They came from a land far-far-away… well actually from Falkirk. Two magnificent 3 metre high Kelpies reared up at Craighouse campus to celebrate our new edition of classic Scottish children’s book, The Kelpie’s Pearls. Written by Mollie Hunter, the novel has been given a fresh lease of life by students on the university’s MSc Publishing course through its Merchiston Publishing imprint.
Hundreds of copies of The Kelpie’s Pearls will now be given free to primary schools in the capital along with teaching materials based on Hunter’s magical tale.
Amanda Fisher, who helped project manage production of the book said: “Promoting literacy and the pleasure of a good read is at the heart of Merchiston Publishing’s remit, and we saw The Kelpie’s Pearls as the perfect book to capture the imaginations of a whole new generation of young Scots.”
For a placement on an MSc Publishing course, an independent bookshop might not sound fitting. What could one learn that would be of relevance when applying for jobs with Penguin or Faber & Faber? The answer is: quite a few things. My placement with Word Power Books in Edinburgh has enhanced my knowledge of the book industry, which until now has been very much one-sided (the one side being the publishing aspect).
On the first few days of this placement I was introduced to one rather important activity for this indie: running a bookstall. The occasion was a forensic psychoanalysis conference at the Apex Hotel in the Grassmarket, with the enticing title of Murder in Mind. While the rest of Britain was watching Kate Middleton walk down the aisle, I was selling books with titles such as Pedophilia, Violent Adolescents and Murder and Madness. This experience was further enlivened by the authors present, who saw me in charge of the stall and concluded I had all the answers, especially to why there was only one copy of their book at the stall, and why no-one had bought it yet.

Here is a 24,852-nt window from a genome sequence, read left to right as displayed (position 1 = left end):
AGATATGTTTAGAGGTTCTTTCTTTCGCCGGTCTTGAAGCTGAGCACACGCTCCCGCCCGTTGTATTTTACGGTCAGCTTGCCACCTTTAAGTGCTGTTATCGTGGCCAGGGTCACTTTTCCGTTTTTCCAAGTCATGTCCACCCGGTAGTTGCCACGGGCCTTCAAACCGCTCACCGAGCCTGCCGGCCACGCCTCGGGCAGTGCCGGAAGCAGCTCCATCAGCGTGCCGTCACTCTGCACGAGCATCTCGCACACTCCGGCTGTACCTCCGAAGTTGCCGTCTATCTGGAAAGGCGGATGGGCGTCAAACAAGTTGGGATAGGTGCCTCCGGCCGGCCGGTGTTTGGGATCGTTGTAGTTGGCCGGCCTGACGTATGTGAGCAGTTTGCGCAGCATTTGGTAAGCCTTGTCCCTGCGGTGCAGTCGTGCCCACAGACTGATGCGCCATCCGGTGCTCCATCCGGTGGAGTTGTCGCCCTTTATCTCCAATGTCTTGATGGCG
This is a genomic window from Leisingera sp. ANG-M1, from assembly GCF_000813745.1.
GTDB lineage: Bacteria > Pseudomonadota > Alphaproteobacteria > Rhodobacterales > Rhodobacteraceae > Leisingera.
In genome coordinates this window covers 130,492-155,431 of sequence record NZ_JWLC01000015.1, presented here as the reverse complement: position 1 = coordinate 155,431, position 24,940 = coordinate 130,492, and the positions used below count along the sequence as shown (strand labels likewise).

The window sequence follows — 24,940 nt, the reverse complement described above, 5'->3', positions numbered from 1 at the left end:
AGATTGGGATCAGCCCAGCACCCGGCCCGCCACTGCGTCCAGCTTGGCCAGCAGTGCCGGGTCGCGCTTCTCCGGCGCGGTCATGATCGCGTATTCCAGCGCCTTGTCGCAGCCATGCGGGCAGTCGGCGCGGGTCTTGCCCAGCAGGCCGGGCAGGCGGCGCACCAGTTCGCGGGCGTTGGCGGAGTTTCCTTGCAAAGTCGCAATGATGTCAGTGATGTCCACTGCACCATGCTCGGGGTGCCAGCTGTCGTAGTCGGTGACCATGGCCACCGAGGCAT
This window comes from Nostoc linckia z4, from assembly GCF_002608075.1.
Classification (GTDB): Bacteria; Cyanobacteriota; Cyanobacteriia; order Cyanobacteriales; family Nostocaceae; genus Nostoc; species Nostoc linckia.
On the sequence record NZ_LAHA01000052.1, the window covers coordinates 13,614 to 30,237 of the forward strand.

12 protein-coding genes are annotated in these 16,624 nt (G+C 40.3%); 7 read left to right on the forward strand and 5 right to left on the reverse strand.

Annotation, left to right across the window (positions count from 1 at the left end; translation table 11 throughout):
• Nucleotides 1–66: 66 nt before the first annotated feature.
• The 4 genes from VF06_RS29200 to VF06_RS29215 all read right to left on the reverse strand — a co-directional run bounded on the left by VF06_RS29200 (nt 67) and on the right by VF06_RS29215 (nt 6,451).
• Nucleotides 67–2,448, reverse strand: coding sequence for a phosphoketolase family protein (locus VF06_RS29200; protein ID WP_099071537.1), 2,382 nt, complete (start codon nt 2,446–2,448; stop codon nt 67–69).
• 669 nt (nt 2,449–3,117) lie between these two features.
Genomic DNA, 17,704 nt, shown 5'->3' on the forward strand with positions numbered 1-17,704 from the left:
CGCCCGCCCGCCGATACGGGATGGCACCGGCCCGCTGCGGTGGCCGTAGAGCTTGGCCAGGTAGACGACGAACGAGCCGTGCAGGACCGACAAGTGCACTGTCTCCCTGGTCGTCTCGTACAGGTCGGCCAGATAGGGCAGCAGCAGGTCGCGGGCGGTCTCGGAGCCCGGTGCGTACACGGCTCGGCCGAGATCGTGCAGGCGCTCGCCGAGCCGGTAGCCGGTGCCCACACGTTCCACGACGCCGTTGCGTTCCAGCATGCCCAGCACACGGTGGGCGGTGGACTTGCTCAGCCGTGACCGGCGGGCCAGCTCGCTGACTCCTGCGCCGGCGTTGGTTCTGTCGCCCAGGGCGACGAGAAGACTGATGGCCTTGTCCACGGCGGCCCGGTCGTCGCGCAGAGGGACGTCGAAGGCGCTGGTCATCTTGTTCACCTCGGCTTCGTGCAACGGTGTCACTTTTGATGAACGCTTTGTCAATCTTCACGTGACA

One of my main tasks for my placement was to re-design the signage for the shop, to make customers more likely to pick up a book (which in turn increases the chances for a sale). To familiarize myself with the stock, I took on some stocktaking, a new experience to me, as past jobs have been mainly pub-oriented. I will never again waltz into a bookshop, pick a book of the shelf, for then to casually put it back any old place. For the signs, I worked from home where I had access to InDesign, a sofa, and an endless supply of coffee. To judge the success of these, have a peak into the bookshop on West Nicolson street to make up your own minds.
During the placement, I had the opportunity to observe rep appointments. It was interesting to see the connection between publisher and bookshop first-hand, and eye opening how quickly the manager made her decisions and turned the page to the next AI. The reps were ready with comments and opinions of the books, but knew from experience not to go for a hard sale in this particular shop.
This placement was a very worthwhile experience, enhancing my understanding of the book business at large and the current situation for independent bookshops in a world of chains and online giants.